Donald Trump’s economic advisers released a bizarre report attacking socialism yesterday. Socialists can only take one lesson from it: we’re winning.
by Miles Kampf-Lassin
Part 2 - The Ghost of Thatcher
The report frames its critique of socialism by quoting former UK prime minister Margaret Thatcher’s oft-cited claim that “Socialist governments … always run out of other people’s money,” and thus the way to prosperity is for the state to give “the people more choice to spend their own money in their own way.”
It’s appropriate that the authors take the Iron Lady’s words as gospel, since she was similarly distressed by “creeping socialism” and used her time in power to push neoliberal economic policies of deregulation, privatization, and austerity coupled with attacks on voting rights and organized labor.
The ruthless ideology grounding Thatcher’s market-centric economic philosophy, “monetarism,” was revealed by Alan Budd, one of her economic advisers, in 1992 when he called monetarism “a very, very good way to raise unemployment and raising unemployment was an extremely desirable way of reducing the strength of the working classes. So what was engineered there, in Marxist terms, was a crisis of capitalism which recreated a reserve army of labor and has allowed the capitalist to make high profits ever since.”
Such high profits for the super rich are the type of benchmarks the CEA sets for judging economic success. Throughout the report, the authors consistently use “growth” as a marker for how capitalist economies are able to outperform socialist ones. (Never mind that a full 95 percent of income gains in the growth years following the Great Recession — from 2009 to 2013 — went to the top 1 percent.)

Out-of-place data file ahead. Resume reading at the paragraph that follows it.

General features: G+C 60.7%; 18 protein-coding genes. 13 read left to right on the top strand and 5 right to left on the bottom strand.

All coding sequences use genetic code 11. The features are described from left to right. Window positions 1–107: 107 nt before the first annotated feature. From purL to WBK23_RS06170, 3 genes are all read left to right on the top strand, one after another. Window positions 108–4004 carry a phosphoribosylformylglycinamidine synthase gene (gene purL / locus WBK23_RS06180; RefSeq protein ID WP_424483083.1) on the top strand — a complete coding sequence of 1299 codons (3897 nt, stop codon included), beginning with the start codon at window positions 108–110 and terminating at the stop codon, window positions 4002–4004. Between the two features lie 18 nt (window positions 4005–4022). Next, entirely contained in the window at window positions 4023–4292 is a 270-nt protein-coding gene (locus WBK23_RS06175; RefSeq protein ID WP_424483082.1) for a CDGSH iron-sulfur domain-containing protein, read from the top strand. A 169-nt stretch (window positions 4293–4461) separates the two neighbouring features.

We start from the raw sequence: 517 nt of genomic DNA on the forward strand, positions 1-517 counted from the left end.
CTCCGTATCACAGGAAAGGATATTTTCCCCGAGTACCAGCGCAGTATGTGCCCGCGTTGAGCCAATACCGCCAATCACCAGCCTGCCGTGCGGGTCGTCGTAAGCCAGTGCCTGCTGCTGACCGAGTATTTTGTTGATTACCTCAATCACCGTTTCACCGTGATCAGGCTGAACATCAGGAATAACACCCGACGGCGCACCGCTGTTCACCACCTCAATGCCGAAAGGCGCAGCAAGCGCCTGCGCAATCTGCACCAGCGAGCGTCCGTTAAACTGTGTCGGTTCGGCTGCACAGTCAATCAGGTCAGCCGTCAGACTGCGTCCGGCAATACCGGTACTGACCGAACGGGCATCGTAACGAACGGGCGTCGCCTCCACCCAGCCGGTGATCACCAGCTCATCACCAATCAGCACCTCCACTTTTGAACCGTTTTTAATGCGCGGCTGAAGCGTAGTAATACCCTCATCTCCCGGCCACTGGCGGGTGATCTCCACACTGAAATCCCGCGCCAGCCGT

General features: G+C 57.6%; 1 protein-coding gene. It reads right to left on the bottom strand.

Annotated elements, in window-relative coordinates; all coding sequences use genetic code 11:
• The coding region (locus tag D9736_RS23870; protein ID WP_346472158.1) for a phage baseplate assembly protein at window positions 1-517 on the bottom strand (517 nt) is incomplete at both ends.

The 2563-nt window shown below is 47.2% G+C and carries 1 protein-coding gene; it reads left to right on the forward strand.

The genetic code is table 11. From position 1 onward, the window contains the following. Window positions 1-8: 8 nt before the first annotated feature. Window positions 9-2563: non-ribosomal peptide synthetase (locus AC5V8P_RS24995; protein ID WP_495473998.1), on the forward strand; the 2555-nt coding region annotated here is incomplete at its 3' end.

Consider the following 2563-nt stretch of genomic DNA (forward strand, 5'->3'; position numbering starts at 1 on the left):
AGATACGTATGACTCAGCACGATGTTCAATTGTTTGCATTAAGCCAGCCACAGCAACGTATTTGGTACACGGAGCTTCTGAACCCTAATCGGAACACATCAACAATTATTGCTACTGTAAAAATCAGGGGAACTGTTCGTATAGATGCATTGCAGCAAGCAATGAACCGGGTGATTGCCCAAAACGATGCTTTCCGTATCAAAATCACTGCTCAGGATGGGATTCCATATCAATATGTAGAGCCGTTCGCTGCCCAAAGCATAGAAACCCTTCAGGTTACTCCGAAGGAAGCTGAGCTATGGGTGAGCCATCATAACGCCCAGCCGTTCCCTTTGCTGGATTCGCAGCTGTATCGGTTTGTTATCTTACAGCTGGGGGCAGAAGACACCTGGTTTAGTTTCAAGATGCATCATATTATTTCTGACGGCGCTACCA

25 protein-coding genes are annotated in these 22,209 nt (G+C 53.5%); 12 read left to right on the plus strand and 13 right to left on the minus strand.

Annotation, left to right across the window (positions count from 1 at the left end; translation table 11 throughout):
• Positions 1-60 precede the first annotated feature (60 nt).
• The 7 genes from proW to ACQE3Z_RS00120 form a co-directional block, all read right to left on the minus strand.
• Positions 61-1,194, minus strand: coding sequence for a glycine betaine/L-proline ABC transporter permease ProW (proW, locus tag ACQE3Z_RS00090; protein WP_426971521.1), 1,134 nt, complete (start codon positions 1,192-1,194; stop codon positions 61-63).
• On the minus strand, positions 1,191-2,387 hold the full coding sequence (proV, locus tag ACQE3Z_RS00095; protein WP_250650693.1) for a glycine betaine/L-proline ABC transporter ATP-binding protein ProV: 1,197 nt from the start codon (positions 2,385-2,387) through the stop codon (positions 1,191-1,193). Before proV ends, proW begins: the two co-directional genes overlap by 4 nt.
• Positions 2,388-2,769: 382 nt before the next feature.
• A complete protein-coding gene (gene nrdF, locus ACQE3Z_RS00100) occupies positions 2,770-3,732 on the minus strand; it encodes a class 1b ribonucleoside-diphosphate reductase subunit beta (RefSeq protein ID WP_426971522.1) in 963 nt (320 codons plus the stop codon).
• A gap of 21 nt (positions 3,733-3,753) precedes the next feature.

Inequality levels in the United States continue to rival those of the Gilded Age, while the racial wealth gap grows ever larger and millions of Americans go without adequate access to housing, education, health care, and other basic needs.
But these are not the concerns of the CEA analysts. Instead, they employ a series of absurd Friedmanite graphs, odd references to discarded Christmas sweaters as representations of mixed value (“the recipients of Christmas gifts sometimes value the gifts less than they cost the giver, as exemplified by Christmas sweaters that are never taken out of the closet to be worn”), and strange claims that “owning and operating a pickup truck costs the average worker in a Nordic country substantially more than it costs the average American worker” to prove that capitalism must be the only system capable of ushering in true “economic freedom.”
At no point, however, does the report address the fact that the kind of “economic freedom” the report’s authors are championing is incompatible with a profit-driven order that systematically deprives large swaths of the population of the freedom to live in an affordable home, be taught in a fully funded school, and access lifesaving medical care without breaking the bank.